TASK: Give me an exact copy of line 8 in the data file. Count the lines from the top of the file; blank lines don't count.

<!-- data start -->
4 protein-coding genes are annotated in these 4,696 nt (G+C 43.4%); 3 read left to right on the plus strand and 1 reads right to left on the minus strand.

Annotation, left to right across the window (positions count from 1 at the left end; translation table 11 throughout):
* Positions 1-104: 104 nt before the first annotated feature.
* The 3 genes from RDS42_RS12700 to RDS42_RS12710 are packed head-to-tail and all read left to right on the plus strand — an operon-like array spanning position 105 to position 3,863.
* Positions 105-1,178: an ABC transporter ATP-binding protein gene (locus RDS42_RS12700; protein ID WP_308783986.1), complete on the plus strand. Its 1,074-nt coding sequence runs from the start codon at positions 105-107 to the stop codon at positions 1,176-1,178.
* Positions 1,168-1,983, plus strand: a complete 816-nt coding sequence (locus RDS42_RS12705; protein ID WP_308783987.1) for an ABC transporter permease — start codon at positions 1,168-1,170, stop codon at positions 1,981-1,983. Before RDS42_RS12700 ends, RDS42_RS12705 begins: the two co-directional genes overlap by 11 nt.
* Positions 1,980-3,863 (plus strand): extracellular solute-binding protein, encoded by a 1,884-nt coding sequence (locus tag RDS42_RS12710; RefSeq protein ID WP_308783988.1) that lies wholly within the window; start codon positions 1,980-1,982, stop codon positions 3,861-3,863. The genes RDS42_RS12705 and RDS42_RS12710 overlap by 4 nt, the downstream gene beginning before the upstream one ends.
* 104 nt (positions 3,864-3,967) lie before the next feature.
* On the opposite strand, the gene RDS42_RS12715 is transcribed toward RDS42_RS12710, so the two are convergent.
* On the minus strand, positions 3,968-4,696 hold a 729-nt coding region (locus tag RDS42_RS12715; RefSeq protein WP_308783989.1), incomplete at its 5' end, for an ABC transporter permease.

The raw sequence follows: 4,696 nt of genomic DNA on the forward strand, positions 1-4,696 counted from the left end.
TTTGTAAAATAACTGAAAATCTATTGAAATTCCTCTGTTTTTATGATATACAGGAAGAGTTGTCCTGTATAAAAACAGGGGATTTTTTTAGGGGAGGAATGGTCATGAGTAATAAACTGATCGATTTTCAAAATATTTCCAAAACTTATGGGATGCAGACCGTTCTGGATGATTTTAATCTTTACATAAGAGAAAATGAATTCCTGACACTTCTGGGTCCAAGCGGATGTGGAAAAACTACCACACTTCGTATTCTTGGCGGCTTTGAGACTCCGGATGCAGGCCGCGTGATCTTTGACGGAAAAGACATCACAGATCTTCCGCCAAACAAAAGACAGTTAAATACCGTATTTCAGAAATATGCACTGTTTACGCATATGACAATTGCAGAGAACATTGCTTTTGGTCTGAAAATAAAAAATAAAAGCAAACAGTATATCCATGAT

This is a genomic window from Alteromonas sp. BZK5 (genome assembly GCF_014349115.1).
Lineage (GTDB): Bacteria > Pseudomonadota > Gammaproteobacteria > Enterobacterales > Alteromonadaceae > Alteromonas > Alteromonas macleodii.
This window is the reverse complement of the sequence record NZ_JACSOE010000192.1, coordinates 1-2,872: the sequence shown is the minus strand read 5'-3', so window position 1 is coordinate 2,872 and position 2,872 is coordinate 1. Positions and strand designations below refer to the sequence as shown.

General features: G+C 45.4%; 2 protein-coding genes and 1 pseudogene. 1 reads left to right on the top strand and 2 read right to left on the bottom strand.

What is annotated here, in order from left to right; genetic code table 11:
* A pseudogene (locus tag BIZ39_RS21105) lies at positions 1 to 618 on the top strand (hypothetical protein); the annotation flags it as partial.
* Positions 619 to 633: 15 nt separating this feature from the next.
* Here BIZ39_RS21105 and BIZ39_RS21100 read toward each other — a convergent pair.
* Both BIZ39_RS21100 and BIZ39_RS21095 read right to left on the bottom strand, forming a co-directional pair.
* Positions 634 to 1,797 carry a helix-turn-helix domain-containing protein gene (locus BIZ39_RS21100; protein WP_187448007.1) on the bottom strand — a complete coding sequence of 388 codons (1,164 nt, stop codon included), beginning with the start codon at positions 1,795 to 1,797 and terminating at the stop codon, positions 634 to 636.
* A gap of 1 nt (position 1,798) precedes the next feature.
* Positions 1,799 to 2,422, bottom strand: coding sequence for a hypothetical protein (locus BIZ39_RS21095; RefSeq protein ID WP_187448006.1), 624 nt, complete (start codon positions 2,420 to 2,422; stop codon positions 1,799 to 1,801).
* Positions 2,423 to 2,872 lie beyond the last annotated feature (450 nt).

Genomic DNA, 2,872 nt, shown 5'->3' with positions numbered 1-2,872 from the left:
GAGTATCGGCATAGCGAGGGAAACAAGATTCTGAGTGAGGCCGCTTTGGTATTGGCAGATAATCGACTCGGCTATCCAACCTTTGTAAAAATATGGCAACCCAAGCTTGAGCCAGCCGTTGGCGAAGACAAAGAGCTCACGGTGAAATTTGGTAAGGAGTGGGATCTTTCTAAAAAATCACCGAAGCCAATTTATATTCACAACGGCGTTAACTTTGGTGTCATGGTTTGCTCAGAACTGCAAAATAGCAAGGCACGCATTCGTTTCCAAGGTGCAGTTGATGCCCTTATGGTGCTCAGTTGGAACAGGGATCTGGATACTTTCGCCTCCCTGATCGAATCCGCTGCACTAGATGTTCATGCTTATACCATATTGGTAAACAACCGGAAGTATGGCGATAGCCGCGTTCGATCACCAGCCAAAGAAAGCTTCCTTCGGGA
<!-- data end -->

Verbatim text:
* 104 nt (positions 3,864-3,967) lie before the next feature.